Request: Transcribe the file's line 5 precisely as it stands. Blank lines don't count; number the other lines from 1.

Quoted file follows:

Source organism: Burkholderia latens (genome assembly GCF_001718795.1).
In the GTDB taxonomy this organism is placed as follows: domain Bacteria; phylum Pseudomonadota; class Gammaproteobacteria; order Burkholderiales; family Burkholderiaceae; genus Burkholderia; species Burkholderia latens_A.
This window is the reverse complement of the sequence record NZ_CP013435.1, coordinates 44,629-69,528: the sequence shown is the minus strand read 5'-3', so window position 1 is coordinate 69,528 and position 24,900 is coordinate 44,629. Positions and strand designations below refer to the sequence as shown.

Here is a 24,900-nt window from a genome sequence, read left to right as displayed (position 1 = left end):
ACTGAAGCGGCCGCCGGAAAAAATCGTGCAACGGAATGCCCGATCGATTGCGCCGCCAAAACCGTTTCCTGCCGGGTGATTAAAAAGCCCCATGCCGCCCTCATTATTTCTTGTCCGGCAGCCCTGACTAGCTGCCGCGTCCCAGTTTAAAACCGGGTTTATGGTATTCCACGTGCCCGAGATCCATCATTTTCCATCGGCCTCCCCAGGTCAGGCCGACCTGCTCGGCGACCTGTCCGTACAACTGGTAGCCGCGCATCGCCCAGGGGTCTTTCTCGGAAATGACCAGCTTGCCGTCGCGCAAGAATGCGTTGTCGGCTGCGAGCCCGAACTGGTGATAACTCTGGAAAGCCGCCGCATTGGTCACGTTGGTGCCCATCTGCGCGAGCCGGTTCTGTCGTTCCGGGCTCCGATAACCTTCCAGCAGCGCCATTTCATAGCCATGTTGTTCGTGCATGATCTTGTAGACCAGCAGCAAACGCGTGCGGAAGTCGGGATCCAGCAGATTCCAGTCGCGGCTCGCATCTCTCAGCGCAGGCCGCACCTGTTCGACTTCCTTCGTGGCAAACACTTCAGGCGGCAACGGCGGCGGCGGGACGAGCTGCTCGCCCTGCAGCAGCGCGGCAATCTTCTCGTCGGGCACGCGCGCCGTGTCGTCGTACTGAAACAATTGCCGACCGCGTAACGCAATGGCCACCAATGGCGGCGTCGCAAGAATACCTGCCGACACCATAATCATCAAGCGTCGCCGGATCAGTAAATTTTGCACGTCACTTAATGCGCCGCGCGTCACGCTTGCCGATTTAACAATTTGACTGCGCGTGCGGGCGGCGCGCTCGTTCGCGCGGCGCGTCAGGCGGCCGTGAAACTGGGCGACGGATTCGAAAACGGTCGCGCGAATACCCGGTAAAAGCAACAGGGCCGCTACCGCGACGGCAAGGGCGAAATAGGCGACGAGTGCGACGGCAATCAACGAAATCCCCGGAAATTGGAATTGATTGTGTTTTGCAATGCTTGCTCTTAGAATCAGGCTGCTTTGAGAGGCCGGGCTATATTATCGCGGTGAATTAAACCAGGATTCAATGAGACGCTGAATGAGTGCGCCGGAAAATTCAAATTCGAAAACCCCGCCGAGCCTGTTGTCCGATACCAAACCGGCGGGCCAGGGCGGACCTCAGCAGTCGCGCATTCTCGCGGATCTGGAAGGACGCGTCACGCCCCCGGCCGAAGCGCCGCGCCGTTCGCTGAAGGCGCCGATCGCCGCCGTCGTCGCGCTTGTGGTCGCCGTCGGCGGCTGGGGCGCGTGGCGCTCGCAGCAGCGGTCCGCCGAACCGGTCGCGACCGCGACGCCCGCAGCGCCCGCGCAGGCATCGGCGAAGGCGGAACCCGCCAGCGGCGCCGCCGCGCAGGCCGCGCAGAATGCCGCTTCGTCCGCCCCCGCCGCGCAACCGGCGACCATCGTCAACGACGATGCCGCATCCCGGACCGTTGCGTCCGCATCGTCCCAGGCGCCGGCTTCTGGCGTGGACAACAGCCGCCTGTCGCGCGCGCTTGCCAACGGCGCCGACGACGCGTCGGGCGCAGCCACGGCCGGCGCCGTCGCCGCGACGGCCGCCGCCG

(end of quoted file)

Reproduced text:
ACTGAAGCGGCCGCCGGAAAAAATCGTGCAACGGAATGCCCGATCGATTGCGCCGCCAAAACCGTTTCCTGCCGGGTGATTAAAAAGCCCCATGCCGCCCTCATTATTTCTTGTCCGGCAGCCCTGACTAGCTGCCGCGTCCCAGTTTAAAACCGGGTTTATGGTATTCCACGTGCCCGAGATCCATCATTTTCCATCGGCCTCCCCAGGTCAGGCCGACCTGCTCGGCGACCTGTCCGTACAACTGGTAGCCGCGCATCGCCCAGGGGTCTTTCTCGGAAATGACCAGCTTGCCGTCGCGCAAGAATGCGTTGTCGGCTGCGAGCCCGAACTGGTGATAACTCTGGAAAGCCGCCGCATTGGTCACGTTGGTGCCCATCTGCGCGAGCCGGTTCTGTCGTTCCGGGCTCCGATAACCTTCCAGCAGCGCCATTTCATAGCCATGTTGTTCGTGCATGATCTTGTAGACCAGCAGCAAACGCGTGCGGAAGTCGGGATCCAGCAGATTCCAGTCGCGGCTCGCATCTCTCAGCGCAGGCCGCACCTGTTCGACTTCCTTCGTGGCAAACACTTCAGGCGGCAACGGCGGCGGCGGGACGAGCTGCTCGCCCTGCAGCAGCGCGGCAATCTTCTCGTCGGGCACGCGCGCCGTGTCGTCGTACTGAAACAATTGCCGACCGCGTAACGCAATGGCCACCAATGGCGGCGTCGCAAGAATACCTGCCGACACCATAATCATCAAGCGTCGCCGGATCAGTAAATTTTGCACGTCACTTAATGCGCCGCGCGTCACGCTTGCCGATTTAACAATTTGACTGCGCGTGCGGGCGGCGCGCTCGTTCGCGCGGCGCGTCAGGCGGCCGTGAAACTGGGCGACGGATTCGAAAACGGTCGCGCGAATACCCGGTAAAAGCAACAGGGCCGCTACCGCGACGGCAAGGGCGAAATAGGCGACGAGTGCGACGGCAATCAACGAAATCCCCGGAAATTGGAATTGATTGTGTTTTGCAATGCTTGCTCTTAGAATCAGGCTGCTTTGAGAGGCCGGGCTATATTATCGCGGTGAATTAAACCAGGATTCAATGAGACGCTGAATGAGTGCGCCGGAAAATTCAAATTCGAAAACCCCGCCGAGCCTGTTGTCCGATACCAAACCGGCGGGCCAGGGCGGACCTCAGCAGTCGCGCATTCTCGCGGATCTGGAAGGACGCGTCACGCCCCCGGCCGAAGCGCCGCGCCGTTCGCTGAAGGCGCCGATCGCCGCCGTCGTCGCGCTTGTGGTCGCCGTCGGCGGCTGGGGCGCGTGGCGCTCGCAGCAGCGGTCCGCCGAACCGGTCGCGACCGCGACGCCCGCAGCGCCCGCGCAGGCATCGGCGAAGGCGGAACCCGCCAGCGGCGCCGCCGCGCAGGCCGCGCAGAATGCCGCTTCGTCCGCCCCCGCCGCGCAACCGGCGACCATCGTCAACGACGATGCCGCATCCCGGACCGTTGCGTCCGCATCGTCCCAGGCGCCGGCTTCTGGCGTGGACAACAGCCGCCTGTCGCGCGCGCTTGCCAACGGCGCCGACGACGCGTCGGGCGCAGCCACGGCCGGCGCCGTCGCCGCGACGGCCGCCGCCG